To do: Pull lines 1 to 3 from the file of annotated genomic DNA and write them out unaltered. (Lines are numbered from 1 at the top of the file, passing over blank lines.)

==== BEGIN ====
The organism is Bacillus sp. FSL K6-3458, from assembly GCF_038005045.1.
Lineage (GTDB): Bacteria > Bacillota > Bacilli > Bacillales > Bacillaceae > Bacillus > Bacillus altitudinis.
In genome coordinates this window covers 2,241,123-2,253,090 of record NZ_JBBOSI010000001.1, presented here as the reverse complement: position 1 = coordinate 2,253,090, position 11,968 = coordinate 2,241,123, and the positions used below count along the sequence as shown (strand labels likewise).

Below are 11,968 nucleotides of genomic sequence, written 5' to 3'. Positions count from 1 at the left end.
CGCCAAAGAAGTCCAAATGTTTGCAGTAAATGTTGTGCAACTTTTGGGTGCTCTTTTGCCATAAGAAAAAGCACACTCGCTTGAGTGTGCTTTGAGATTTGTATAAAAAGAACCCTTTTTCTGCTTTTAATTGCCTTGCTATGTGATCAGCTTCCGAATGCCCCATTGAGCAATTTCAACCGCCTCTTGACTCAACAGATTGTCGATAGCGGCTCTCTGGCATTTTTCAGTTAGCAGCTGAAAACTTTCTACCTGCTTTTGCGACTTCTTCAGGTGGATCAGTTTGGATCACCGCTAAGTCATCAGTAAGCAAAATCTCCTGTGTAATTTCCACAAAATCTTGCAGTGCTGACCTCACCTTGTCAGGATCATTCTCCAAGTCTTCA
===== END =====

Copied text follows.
The organism is Bacillus sp. FSL K6-3458, from assembly GCF_038005045.1.
Lineage (GTDB): Bacteria > Bacillota > Bacilli > Bacillales > Bacillaceae > Bacillus > Bacillus altitudinis.
In genome coordinates this window covers 2,241,123-2,253,090 of record NZ_JBBOSI010000001.1, presented here as the reverse complement: position 1 = coordinate 2,253,090, position 11,968 = coordinate 2,241,123, and the positions used below count along the sequence as shown (strand labels likewise).